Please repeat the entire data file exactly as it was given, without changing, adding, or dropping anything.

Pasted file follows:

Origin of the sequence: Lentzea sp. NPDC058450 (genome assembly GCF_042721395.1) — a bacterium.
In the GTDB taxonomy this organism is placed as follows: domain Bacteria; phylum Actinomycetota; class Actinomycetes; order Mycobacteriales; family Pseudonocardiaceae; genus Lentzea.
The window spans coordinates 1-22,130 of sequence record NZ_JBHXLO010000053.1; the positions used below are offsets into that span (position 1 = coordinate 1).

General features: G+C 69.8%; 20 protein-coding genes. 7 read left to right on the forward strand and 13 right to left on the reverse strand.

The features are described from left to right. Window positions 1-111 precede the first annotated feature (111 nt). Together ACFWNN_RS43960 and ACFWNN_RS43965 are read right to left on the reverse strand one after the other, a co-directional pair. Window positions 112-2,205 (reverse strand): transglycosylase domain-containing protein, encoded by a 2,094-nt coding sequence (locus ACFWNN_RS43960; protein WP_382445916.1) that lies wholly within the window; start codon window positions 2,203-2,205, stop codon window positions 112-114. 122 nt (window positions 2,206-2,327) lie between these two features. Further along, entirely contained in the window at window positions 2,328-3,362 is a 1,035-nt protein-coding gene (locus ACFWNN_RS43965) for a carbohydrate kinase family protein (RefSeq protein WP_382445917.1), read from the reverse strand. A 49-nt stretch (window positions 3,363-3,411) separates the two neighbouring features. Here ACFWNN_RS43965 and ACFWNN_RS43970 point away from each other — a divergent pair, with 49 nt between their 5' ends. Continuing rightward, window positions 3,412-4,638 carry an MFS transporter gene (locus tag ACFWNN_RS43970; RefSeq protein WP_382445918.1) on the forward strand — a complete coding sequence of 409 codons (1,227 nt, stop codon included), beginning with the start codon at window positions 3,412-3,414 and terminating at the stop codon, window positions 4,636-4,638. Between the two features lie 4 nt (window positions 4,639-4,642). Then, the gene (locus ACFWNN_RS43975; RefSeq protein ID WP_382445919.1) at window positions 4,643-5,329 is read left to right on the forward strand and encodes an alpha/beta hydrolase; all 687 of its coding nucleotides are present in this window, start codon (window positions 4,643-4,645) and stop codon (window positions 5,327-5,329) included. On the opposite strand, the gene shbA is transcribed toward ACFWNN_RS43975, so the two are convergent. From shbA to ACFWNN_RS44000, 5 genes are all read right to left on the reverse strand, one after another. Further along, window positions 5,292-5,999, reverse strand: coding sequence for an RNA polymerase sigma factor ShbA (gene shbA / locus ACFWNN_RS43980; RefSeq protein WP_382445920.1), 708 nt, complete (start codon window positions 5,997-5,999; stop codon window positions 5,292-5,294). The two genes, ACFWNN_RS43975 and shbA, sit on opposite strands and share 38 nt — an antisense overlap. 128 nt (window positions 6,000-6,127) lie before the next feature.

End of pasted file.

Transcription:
Origin of the sequence: Lentzea sp. NPDC058450 (genome assembly GCF_042721395.1) — a bacterium.
In the GTDB taxonomy this organism is placed as follows: domain Bacteria; phylum Actinomycetota; class Actinomycetes; order Mycobacteriales; family Pseudonocardiaceae; genus Lentzea.
The window spans coordinates 1-22,130 of sequence record NZ_JBHXLO010000053.1; the positions used below are offsets into that span (position 1 = coordinate 1).

General features: G+C 69.8%; 20 protein-coding genes. 7 read left to right on the forward strand and 13 right to left on the reverse strand.

The features are described from left to right. Window positions 1-111 precede the first annotated feature (111 nt). Together ACFWNN_RS43960 and ACFWNN_RS43965 are read right to left on the reverse strand one after the other, a co-directional pair. Window positions 112-2,205 (reverse strand): transglycosylase domain-containing protein, encoded by a 2,094-nt coding sequence (locus ACFWNN_RS43960; protein WP_382445916.1) that lies wholly within the window; start codon window positions 2,203-2,205, stop codon window positions 112-114. 122 nt (window positions 2,206-2,327) lie between these two features. Further along, entirely contained in the window at window positions 2,328-3,362 is a 1,035-nt protein-coding gene (locus ACFWNN_RS43965) for a carbohydrate kinase family protein (RefSeq protein WP_382445917.1), read from the reverse strand. A 49-nt stretch (window positions 3,363-3,411) separates the two neighbouring features. Here ACFWNN_RS43965 and ACFWNN_RS43970 point away from each other — a divergent pair, with 49 nt between their 5' ends. Continuing rightward, window positions 3,412-4,638 carry an MFS transporter gene (locus tag ACFWNN_RS43970; RefSeq protein WP_382445918.1) on the forward strand — a complete coding sequence of 409 codons (1,227 nt, stop codon included), beginning with the start codon at window positions 3,412-3,414 and terminating at the stop codon, window positions 4,636-4,638. Between the two features lie 4 nt (window positions 4,639-4,642). Then, the gene (locus ACFWNN_RS43975; RefSeq protein ID WP_382445919.1) at window positions 4,643-5,329 is read left to right on the forward strand and encodes an alpha/beta hydrolase; all 687 of its coding nucleotides are present in this window, start codon (window positions 4,643-4,645) and stop codon (window positions 5,327-5,329) included. On the opposite strand, the gene shbA is transcribed toward ACFWNN_RS43975, so the two are convergent. From shbA to ACFWNN_RS44000, 5 genes are all read right to left on the reverse strand, one after another. Further along, window positions 5,292-5,999, reverse strand: coding sequence for an RNA polymerase sigma factor ShbA (gene shbA / locus ACFWNN_RS43980; RefSeq protein WP_382445920.1), 708 nt, complete (start codon window positions 5,997-5,999; stop codon window positions 5,292-5,294). The two genes, ACFWNN_RS43975 and shbA, sit on opposite strands and share 38 nt — an antisense overlap. 128 nt (window positions 6,000-6,127) lie before the next feature.